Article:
You keep a linked list of what is using any given device. You can quickly iterate through the list at any time to see if something else is already tied to that resource. You can also use a flag that is high when the resource is in use, and low when it isn't. If the resource is being used by one process another can't use it. This is a form of lazy arbitration.

A 'Handle' isn't a means of monitoring something. A 'Handle' is a memory construct- in it's correct usage, it is a double-dereference to a memory block, which allows a memory manager to move the block without invalidating access to it via a handle.
 

Thread Starter

ApacheKid

Joined Jan 12, 2015
1,089
You keep a linked list of what is using any given device. You can quickly iterate through the list at any time to see if something else is already tied to that resource. You can also use a flag that is high when the resource is in use, and low when it isn't. If the resource is being used by one process another can't use it. This is a form of lazy arbitration.

A 'Handle' isn't a means of monitoring something. A 'Handle' is a memory construct- in it's correct usage, it is a double-dereference to a memory block, which allows a memory manager to move the block without invalidating access to it via a handle.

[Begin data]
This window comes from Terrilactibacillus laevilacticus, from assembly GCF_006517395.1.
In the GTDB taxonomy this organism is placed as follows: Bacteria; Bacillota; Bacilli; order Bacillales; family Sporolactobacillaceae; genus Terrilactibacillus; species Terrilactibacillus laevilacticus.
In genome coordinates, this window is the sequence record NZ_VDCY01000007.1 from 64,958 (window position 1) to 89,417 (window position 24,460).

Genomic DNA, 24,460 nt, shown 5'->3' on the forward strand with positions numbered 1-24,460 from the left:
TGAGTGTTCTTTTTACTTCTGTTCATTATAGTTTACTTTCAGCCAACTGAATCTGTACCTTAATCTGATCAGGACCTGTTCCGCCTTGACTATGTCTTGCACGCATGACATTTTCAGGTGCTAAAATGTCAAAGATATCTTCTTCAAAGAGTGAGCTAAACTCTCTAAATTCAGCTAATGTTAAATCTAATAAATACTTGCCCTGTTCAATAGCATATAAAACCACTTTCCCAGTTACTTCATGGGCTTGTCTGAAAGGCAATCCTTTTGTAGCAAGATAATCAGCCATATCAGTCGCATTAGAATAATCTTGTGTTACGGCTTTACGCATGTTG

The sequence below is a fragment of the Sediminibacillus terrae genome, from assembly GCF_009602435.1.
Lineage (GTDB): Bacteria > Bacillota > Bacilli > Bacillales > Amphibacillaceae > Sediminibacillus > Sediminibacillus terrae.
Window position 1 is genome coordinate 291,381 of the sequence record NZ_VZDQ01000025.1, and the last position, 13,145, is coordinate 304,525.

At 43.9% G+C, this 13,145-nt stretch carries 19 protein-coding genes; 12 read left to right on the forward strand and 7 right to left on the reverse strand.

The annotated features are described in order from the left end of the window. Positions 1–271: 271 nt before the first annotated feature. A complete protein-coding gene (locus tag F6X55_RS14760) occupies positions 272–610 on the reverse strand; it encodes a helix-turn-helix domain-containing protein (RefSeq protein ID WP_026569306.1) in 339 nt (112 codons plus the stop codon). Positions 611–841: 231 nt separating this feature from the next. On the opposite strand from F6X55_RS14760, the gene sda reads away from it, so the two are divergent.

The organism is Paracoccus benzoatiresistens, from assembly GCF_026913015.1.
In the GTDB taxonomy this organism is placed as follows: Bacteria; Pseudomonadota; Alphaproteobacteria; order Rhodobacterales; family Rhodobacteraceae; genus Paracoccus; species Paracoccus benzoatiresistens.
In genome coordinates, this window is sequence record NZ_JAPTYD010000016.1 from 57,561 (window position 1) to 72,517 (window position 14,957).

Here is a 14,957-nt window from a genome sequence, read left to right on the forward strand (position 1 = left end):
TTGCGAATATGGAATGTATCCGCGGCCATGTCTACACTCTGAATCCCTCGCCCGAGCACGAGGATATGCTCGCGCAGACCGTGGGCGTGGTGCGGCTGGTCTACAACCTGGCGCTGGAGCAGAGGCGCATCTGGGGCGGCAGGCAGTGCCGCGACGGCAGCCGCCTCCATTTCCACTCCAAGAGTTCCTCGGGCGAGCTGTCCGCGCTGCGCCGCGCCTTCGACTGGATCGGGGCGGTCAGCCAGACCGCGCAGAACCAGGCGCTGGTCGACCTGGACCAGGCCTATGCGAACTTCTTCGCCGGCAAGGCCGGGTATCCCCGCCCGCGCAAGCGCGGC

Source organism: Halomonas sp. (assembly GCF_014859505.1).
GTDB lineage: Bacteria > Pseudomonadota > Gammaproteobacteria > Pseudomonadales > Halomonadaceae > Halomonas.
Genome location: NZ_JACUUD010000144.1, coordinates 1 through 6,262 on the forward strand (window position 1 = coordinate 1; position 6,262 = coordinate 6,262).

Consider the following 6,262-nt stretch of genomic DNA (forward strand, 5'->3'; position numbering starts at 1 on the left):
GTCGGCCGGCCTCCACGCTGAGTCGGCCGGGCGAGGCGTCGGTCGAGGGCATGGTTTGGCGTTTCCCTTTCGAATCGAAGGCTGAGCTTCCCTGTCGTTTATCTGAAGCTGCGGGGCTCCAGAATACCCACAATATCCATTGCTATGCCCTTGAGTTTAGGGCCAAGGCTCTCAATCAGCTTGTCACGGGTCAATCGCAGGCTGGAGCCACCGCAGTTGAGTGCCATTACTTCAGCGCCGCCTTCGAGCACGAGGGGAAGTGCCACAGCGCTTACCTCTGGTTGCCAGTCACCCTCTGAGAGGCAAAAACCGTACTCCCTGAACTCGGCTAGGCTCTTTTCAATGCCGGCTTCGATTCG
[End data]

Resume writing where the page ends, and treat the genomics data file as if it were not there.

I used the term "handle" in the context of Windows OS internals, I didn't make that clear. In the Windows kernel we have a kernel object manager and access and manipulation of these objects is done via handles, this is what I was thinking about when I said that, see here.
 

Thread Starter

ApacheKid

Joined Jan 12, 2015
1,089
It's easier for those that think in hardware and translate that to code. Attention to detail is rule #1 in hardware engineering.

Things like GPIO locks are IMO a waste of resources and just create source code clutter and smells when you don't have protection or privilege on the single cpu/thread processor you're writing code for.
Perhaps, but this is all about trade offs though, engineering (hardware or software) is about compromise if its about anything. If one is hugely concerned about resources then they might use assembler, and forget about a compiled language altogether, one can argue that the high level language is "clutter" too.